Generally, the alkenyl substituted succinic acids and anhydrides can be reacted with the polyamino urea reactant in the presence of a reaction diluent. A volatile solvent such as toluene or xylene can be used as the diluent. The volatile solvent is removed at the end of the reaction to aid in the removal of by-product water. Less volatile solvents such as the liquid viscous polyolefins, liquid viscous polypropylenes and polybutenes, and/ or low viscosity lubricant base light oil blending stocks such as an SAE5 solvent extracted mineral oil can be advantageously used as reaction solvents because they need not be removed from the product resulting from the reaction of the substituted succinic acid and/ or anhydride and polyamino urea. The reaction of the boron compound with the product resulting from the reaction of the substituted succinic acid and/ or anhydride with polyamino urea can be conducted in the presence of the less volatile solvents. It is advantageous when the substituted succinic acid and/or anhydride reaction product with polyamino urea is prepared in a volatile solvent, to carry out the boration step (reaction with the boron compound) and then remove the solvent. But when using the preferred boron compound, boric acid, it is preferred to prepare the NB-containin-g dispersant-detergent additives by reacting the substituted succinic acid or anhydride, polyamino urea and boric acid in the two reaction steps in the presence of the less volatile solvents retainable in the final product and remove only 'by-product water. Thus the N-B-containing dispersantdetergent additives are obtained as solutions thereof in liquid viscous polybutenes and/ or light mineral oil blending stocks in a concentration in the range of 25 to 70, preferably 40 to 60, weight percent of the dissolved N-B- containing dispersant-detergent additive.

The following prepartion is illustrative of the aforementioned solutions of the N-B-containing dispersantdetergent additives useful according to this invention.

Dispersantxletergent solution To a 3,000 gallon kettle vented through a stack to the atmosphere there is charged 1,254 gallons (9,600 pounds) of a solution of polybutenyl substituted succinic anhydride having a molecular weight of about 960. This solution contains 54 weight percent of the substituted succinic anhydride dissolved in a mixture of 860 molecular weight polybutene and solvent extracted SAE W oil. Thus, 5.4 moles of the polybutenyl succinic anhydride are charged. Also charged to the kettle are 339 gallons of additional solvent extracted SAE 5W oil. The resulting mixture is heated to 250-260 F. while blanketed with an inert gas such as nitrogen. Thereafter 122 gallons (1,095 pounds or 2.7 pound moles) of a polyam-ino urea. (obtained by reacting in the ratio two moles tetraethylene pentamine with one of urea under conditions splitting out and removing two moles of ammonia per mole of urea) is pumped in over 60 minutes. This d-i(pentamino)urea, 1,3- bis(tet raethyl tetraamino)urea, has a nitrogen content of about 30.5%, a total base number (MgKOH/gram) of about 815, a SSU viscosity at 210 F. of about 72, a gravity of about 9.0 and a 365 F. flash point. The reaction mixture is heated to 300 F. and held at this temperature for about 2 hours while sparging nitrogen through the reaction mixture to aid in the removal of by-product water, about 97 pounds.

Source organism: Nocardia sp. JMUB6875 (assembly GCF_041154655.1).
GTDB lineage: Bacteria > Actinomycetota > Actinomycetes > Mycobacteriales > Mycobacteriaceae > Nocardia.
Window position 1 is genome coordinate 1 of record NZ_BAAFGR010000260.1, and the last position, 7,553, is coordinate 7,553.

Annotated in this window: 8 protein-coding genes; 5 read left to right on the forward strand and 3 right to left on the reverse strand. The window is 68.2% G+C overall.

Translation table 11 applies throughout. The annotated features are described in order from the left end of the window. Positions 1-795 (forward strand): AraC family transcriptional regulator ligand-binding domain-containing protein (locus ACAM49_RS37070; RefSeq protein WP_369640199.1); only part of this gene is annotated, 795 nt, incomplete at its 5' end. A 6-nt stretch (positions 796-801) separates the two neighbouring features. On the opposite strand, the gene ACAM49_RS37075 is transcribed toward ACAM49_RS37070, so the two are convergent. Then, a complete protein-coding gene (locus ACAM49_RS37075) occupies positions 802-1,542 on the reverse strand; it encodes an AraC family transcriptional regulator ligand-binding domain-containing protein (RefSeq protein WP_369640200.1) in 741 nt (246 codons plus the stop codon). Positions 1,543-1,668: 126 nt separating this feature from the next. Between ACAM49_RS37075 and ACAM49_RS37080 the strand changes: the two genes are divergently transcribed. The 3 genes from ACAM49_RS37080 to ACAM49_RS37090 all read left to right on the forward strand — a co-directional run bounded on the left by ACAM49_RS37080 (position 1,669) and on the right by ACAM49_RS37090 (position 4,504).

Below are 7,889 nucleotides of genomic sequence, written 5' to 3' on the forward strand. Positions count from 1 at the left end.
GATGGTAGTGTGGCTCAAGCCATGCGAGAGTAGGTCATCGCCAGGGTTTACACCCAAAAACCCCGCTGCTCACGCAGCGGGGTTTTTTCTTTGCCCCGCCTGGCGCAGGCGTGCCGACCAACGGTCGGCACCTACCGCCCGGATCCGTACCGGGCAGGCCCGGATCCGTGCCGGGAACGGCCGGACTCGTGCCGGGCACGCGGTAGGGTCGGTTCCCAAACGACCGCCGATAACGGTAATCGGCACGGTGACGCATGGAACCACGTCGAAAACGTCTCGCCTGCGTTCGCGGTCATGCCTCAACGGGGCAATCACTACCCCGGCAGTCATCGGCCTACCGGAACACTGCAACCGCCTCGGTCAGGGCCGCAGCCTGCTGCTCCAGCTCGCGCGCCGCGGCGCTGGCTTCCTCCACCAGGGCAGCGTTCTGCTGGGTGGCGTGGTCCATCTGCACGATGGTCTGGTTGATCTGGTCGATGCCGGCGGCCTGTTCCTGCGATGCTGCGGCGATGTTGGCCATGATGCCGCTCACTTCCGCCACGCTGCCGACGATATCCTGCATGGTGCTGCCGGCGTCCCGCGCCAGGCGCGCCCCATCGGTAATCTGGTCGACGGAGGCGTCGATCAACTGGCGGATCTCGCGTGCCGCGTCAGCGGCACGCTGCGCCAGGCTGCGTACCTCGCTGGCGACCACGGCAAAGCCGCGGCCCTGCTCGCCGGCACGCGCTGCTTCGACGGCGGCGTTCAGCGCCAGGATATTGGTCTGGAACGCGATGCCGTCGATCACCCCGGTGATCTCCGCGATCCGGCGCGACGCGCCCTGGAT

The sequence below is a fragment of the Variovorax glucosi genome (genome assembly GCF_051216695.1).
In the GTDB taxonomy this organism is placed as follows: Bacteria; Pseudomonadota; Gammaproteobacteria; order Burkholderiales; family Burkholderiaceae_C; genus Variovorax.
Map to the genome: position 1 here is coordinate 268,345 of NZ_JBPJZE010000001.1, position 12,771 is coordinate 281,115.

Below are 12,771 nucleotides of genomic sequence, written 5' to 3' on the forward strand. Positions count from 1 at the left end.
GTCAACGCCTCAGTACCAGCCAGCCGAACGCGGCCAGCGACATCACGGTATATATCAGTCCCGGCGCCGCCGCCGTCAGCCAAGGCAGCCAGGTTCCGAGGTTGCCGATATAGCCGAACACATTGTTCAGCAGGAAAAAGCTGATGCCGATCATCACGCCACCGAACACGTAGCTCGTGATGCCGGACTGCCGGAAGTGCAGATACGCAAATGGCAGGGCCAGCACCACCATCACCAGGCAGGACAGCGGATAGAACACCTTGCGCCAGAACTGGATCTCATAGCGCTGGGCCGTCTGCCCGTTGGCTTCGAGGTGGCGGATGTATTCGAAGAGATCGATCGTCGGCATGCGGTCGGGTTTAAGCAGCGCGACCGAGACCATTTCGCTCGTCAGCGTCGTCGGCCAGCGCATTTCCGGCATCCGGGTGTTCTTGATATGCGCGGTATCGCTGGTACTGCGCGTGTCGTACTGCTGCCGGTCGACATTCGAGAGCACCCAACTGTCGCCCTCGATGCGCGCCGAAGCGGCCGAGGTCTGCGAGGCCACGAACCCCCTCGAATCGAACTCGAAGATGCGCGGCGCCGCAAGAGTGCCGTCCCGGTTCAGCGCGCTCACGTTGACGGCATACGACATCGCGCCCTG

There is combined with the resulting solution of disuccinimide of di(pentamino)urea 600 pounds of boric acid slurried in 150 gallons of solvent extracted SAE 5W oil. The slurry of boric acid in oil is added as rapidly as possible without causing excessive foaming by liberation of water vapor. Thirty minutes is a suitable boric acid slurry addition time. The slurry preparation vessel and charge line are Washed with an additional 100 gallons of SAE 5W oil and this 100 gallon wash goes into the reaction vessel. The resulting mixture is held at 300 F. for one hour. Nitrogen is then sparged into and through the reaction mixture for 2 hours at 300 F. to dry the reaction mixture. Thereafter the product (solution of N-B-containing dispersant-detergent) is filtered with a filter aid and cooled to ambient temperature. The product contains about 40 Weight percent of the borated disuccinimide of di(pentamino urea), has a nitrogen content of 2.07 weight percent, a boron content of 0.58 weight percent, a B/N weight ratio of 0.28 to 1.0, a gravity of 7.68 pounds per gallon, a SSU viscosity at 210 F. of 900 and a flash point of 380 F.